By any measure, fiscal 2005 has been a year to remember for MGM Mirage (NYSE:MGM). The world's No. 2 casino operator closed an historic $7.3 billion merger, survived a devastating hurricane, began construction on a $1 billion waterfront resort in Macau, and unveiled plans for the massive Project CityCenter development -- an ambitious undertaking, even by Las Vegas standards.

This morning, the company put the finishing touches on 2005 by posting record fourth-quarter adjusted earnings of $0.35 per share. That represents a 25% improvement over last year's total. After a rare miss last quarter, the company managed to top analysts' expectations once again. Meanwhile, revenues climbed 65% for the period to reach $1.8 billion.

Naturally, those numbers are skewed upward thanks to the addition of former Mandalay casinos, which include a trio of properties at the south end of the Las Vegas Strip -- Luxor, Excalibur, and Mandalay Bay. Management has done a good job of filling those new resorts with more visitors. In turn, that has boosted revenues not only on the casino floor, but also in the showrooms, nightclubs, shops, and restaurants.

At the same time, MGM enjoyed solid results at its own core properties. Along the Strip, average daily room rates ticked up to $163. Coupled with a 93% occupancy rate, that helped revenues per available room (RevPAR) rise 8%, topping the firm's 6% internal target. The gain marks the tenth consecutive quarterly increase for that key metric. However, it's worth noting that there have been signs of deceleration; until recently, the company consistently posted double-digit year-over-year increases.

Looking at RevPAR in isolation can be somewhat misleading, though, particularly in this case. Recent expansion at Bellagio and MGM Grand has lifted capacity by 11%; that's 160,000 available room nights per quarter. As a result, revenue growth on a per-room basis slipped to 8% from 13% in last year's fourth quarter. However, it may not be the best gauge, since the higher room count helped overall hotel revenues soar 111% (20% on a same-store basis) to $465 million.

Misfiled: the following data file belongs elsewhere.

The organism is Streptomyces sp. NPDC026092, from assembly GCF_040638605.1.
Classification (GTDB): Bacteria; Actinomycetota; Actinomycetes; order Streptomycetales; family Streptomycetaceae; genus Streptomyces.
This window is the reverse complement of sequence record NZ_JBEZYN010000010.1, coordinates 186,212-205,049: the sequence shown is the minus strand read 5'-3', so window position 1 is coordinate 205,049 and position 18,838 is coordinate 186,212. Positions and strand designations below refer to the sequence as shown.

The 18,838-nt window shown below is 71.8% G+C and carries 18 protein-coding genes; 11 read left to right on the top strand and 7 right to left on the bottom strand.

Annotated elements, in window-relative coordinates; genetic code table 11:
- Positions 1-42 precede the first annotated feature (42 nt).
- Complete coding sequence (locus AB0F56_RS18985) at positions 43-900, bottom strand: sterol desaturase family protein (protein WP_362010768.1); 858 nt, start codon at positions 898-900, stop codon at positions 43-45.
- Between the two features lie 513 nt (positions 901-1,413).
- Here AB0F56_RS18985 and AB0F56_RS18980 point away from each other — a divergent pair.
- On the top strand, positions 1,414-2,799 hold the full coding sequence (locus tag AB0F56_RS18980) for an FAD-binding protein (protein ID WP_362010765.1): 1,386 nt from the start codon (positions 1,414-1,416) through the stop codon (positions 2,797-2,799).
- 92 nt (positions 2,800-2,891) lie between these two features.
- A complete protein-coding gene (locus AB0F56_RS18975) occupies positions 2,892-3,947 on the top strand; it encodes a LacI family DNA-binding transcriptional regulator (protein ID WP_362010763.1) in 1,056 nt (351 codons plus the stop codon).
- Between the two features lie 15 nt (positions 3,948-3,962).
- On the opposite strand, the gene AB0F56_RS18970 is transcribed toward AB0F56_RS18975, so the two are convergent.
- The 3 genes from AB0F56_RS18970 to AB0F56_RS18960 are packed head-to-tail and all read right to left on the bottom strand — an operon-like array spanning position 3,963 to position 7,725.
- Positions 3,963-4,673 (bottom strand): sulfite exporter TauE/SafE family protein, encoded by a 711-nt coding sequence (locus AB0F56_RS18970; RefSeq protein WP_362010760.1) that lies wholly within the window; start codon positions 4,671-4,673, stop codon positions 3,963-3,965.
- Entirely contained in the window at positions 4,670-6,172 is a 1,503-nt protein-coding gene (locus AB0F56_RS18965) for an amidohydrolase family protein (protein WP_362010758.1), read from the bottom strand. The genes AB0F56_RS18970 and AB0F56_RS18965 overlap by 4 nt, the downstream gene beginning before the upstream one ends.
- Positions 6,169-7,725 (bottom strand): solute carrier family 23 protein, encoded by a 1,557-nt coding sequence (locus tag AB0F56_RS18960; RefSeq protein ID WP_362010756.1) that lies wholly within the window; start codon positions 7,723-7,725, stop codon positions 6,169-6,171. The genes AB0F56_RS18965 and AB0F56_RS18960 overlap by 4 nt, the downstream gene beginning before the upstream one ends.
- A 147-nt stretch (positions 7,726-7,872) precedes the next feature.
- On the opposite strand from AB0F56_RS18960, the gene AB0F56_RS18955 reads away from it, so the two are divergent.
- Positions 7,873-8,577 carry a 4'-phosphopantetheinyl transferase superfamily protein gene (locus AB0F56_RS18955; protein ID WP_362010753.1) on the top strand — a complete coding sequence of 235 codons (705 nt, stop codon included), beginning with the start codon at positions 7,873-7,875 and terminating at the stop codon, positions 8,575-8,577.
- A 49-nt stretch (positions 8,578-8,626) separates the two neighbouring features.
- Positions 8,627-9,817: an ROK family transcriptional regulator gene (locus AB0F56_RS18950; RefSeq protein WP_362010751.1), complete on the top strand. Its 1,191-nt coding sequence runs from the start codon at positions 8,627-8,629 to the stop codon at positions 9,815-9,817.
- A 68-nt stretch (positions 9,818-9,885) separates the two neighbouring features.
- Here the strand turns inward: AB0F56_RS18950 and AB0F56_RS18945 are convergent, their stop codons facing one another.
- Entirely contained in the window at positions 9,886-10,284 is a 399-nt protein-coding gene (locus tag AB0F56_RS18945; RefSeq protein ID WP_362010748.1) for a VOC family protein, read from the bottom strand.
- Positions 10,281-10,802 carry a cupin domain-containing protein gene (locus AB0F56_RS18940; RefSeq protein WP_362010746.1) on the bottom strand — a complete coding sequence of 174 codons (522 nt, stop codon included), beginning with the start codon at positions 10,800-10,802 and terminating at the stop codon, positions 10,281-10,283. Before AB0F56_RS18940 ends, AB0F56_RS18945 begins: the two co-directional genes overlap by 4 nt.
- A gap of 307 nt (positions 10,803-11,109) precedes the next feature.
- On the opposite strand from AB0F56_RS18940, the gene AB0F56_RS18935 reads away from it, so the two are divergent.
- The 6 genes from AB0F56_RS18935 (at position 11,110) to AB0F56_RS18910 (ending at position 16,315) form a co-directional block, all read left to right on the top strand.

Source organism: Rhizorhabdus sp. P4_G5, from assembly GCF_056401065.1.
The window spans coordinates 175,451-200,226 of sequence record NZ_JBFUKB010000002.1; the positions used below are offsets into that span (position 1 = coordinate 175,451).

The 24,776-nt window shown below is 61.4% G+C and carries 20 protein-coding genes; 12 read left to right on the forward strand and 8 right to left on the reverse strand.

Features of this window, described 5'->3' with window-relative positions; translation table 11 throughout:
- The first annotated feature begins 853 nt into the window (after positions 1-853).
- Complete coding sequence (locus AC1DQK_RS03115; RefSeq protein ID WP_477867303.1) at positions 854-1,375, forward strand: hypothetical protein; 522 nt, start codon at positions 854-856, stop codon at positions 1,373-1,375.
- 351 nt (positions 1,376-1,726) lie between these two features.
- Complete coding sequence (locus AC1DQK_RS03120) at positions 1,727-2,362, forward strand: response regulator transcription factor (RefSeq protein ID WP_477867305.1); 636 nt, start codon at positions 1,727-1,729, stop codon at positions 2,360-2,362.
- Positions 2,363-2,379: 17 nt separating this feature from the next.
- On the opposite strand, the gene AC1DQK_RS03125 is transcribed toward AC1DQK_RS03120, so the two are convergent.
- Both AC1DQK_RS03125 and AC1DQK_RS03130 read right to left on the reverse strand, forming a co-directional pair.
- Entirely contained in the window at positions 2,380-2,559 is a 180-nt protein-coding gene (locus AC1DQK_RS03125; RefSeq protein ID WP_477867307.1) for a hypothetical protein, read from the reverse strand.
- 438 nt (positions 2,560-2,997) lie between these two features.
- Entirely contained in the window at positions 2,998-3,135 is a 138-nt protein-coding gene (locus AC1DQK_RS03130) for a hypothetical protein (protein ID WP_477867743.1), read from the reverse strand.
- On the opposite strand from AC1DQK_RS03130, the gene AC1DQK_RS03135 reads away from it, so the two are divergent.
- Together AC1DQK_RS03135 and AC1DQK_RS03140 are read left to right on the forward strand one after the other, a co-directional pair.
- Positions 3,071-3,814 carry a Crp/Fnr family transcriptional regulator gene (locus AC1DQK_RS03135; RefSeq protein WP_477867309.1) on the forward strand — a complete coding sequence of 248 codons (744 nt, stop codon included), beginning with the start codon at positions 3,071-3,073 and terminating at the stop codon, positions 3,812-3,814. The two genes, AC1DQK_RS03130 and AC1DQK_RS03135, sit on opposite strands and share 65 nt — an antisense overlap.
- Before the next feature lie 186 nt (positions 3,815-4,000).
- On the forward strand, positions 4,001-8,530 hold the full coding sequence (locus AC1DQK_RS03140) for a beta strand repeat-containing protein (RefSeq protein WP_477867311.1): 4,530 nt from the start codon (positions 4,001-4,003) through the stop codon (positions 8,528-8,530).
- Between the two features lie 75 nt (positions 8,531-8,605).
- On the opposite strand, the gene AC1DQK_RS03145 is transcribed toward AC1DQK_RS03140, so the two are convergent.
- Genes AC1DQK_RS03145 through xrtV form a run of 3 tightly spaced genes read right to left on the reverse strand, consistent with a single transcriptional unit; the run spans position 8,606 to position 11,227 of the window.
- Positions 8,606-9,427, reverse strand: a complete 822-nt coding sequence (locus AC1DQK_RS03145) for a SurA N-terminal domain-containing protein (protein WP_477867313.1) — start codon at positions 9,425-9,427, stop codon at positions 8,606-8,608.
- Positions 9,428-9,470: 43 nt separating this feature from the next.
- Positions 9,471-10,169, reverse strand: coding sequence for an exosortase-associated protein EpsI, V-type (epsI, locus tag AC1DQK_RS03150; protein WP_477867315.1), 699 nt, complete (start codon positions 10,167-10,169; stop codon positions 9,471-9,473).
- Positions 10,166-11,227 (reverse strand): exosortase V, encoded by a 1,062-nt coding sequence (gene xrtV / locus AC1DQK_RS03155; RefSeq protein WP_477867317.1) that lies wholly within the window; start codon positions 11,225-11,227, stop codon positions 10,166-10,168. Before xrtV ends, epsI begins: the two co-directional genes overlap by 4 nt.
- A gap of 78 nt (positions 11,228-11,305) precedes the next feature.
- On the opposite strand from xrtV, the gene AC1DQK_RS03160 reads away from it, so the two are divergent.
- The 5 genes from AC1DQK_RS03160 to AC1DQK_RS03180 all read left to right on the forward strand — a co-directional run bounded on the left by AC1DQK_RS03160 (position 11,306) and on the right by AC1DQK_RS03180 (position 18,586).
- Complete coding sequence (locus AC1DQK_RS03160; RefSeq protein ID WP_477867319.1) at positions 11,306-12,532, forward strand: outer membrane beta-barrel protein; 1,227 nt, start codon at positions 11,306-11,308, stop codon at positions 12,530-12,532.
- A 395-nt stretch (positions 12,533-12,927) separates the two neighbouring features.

As the best barometer for the overall performance of the company, those numbers are encouraging. Not only is the hotel business the largest revenue producer aside from the casino (representing one-fourth of the total), but it is also the most profitable. More importantly, all those guests don't leave their wallets in the room; healthy results on the hotel side usually lead to stronger table volumes, increased food and beverage sales, and more.

While other high-end players such as Wynn Resorts (NASDAQ:WYNN) and Las Vegas Sands (NYSE:LVS) have seen their shares climb roughly 40% and 50%, respectively, since last July, MGM shares have actually lost ground. Fears of pricing pressure and margin contraction have helped hold the stock in check.

Today's results will not remove those concerns, but they should help quiet them. Room rates grew at a healthy double-digit clip. With solid EBITDA of $562 million, property-level EBITDA margins remained steady at 33% -- though still below the 42% of industry leader Harrah's (NYSE:HET).

MGM shareholders have not exactly had a run of good luck lately. However, the integration with Mandalay is proceeding smoothly (already generating $135 million in synergies, according to the conference call), outstanding debt has been substantially paid down, and recent investments at MGM and Bellagio have helped make those two properties the most profitable on the Strip.

With several high-profile projects to look forward to, sooner or later, the cards should begin to fall MGM's way.

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Fool contributor Nathan Slaughter is looking forward to some blackjack this weekend. He holds no financial position in any of the companies mentioned.